Sanctions, shmanctions

News item:

Visiting U.S. Joint Chiefs of Staff Mike Mullen declared Sunday that Washington was committed to Israel’s security, voicing concern over the “unintended consequences” a war in the Middle East over Iran’s contentious nuclear program would bring.

“I worry a great deal about the unintended consequences of a strike,” he told reporters during a visit to Tel Aviv, referring to Iran’s threats to retaliate against Israel and U.S. sites in the Gulf. “I think the Iranians are very difficult to predict.”

Translation: he’s worried about Israel’s security so much that he really doesn’t want Israel to attack Iran. This makes little sense. Nobody is more aware than Israel of Iran’s ability to retaliate in many unpleasant ways, and so it’s very likely that it would not take that step unless there was absolutely no alternative. It would only attack if the consequences of not attacking were judged to be worse.

The US has said over and over that it wishes to deter Iran from proceeding with its program by applying sanctions. So far, sanctions aimed specifically at the nuclear program have been spotty and easily bypassed. The international sanctions now being contemplated would be applied to the Iranian Revolutionary Guard and businesses and institutions associated with it.

Now consider that the nuclear program is top priority for the Iranian leadership. Ahmadinejad has diverted an enormous amount of resources which could have been used to improve the local economy into a crash program to develop nuclear weapons, and has brutally repressed popular anger at resulting problems. Iran has managed to get its hands on critical technology despite embargoes on it.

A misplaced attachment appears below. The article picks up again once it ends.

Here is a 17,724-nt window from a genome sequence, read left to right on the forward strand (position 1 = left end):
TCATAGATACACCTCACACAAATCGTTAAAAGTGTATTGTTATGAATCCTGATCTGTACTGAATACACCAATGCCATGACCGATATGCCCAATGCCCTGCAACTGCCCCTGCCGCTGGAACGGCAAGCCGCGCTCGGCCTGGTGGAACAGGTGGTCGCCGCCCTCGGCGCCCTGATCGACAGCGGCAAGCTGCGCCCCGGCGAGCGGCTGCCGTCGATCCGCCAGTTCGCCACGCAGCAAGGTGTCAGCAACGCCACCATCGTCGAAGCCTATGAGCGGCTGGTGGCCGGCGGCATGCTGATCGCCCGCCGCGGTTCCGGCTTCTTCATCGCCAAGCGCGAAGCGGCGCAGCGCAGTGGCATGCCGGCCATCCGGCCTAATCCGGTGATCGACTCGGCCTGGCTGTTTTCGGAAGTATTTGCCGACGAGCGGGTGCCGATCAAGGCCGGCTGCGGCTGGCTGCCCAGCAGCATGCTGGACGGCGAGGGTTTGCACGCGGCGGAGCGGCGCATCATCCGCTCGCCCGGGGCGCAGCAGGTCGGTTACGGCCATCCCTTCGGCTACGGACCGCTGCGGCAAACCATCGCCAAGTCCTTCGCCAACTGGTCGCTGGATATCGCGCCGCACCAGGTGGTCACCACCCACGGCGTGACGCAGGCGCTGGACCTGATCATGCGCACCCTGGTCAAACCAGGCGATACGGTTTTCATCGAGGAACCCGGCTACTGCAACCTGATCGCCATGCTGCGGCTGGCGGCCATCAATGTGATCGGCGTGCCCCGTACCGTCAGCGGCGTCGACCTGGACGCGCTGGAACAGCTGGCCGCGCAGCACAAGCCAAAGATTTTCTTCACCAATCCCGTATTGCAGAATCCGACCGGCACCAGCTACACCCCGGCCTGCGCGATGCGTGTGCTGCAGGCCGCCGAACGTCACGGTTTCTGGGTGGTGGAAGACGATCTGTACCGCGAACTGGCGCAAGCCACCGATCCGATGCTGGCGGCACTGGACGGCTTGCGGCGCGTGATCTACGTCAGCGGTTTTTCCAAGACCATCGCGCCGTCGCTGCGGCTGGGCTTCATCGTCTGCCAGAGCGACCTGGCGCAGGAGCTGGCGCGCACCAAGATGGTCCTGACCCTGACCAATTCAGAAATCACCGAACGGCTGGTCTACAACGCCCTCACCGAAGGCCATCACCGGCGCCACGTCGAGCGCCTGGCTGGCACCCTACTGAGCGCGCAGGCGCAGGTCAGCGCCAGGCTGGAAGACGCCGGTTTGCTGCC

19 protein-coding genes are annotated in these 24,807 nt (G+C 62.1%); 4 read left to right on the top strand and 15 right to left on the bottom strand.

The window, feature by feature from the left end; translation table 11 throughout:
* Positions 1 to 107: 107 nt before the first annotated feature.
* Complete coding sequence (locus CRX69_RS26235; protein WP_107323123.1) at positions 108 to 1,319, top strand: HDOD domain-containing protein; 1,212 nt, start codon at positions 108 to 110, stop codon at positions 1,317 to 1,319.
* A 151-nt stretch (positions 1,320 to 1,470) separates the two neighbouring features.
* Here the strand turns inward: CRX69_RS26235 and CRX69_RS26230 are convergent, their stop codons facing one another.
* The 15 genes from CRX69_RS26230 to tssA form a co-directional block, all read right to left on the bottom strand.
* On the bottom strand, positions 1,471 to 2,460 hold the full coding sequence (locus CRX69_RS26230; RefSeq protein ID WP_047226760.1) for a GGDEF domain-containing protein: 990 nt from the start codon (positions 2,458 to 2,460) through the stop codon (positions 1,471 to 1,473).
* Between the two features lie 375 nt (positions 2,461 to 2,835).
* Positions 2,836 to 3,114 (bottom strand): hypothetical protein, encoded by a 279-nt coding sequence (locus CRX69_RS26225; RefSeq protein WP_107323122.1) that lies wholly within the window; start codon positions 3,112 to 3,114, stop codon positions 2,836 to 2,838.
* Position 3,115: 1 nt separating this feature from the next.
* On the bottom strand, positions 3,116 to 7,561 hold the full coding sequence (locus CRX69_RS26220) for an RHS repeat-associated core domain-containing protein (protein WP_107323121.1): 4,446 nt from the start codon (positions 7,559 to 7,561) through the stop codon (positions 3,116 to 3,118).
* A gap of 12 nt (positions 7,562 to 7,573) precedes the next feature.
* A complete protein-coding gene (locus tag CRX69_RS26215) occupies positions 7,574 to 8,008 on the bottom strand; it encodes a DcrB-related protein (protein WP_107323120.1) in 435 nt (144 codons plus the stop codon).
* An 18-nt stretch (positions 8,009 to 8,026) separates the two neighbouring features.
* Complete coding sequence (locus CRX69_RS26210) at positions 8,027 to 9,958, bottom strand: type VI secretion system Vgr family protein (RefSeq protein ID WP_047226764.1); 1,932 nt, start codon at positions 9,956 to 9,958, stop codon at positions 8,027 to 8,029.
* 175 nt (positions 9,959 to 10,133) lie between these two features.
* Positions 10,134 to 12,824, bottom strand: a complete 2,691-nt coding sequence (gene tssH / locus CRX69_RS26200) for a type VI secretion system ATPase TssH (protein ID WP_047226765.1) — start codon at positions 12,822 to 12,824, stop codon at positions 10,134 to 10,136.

Is it likely that Tehran will reverse course at this point as a result of more economic sanctions? Is it not more likely that they will be countered by a further diversion of resources, and simply exacerbate the problems of the general population? The ability of a dictatorial regime to shift resources at will and suppress popular opposition makes sanctions a poor way of influencing its behavior.

The US House and Senate have passed bills calling for US sanctions on international companies which export refined fuel to Iran. This would bite very hard, since at present Iran lacks sufficient refining capacity of its own — although a Chinese consortium is planning to build a refinery in Iran to help solve this problem.

But even if refined fuel sanctions could be implemented (the bills would need to be reconciled and signed by the President, and there is serious opposition from various quarters), there’s no reason to think that they would have much effect on the nuclear program. The result would probably be even more trouble for the Iranian populace, who can nevertheless be kept in line by the same vicious oppression that allowed the regime to steal the last election.

So here are the facts:

  • Nuclear weapons development is of the highest priority for the Iranian regime;
  • The ability of the dictatorial regime to shift resources means that sanctions are unlikely to be effective, even ‘painful’ ones;
  • Therefore, unless something totally unexpected happens, only military action can be effective in preventing or delaying the Iranian bomb.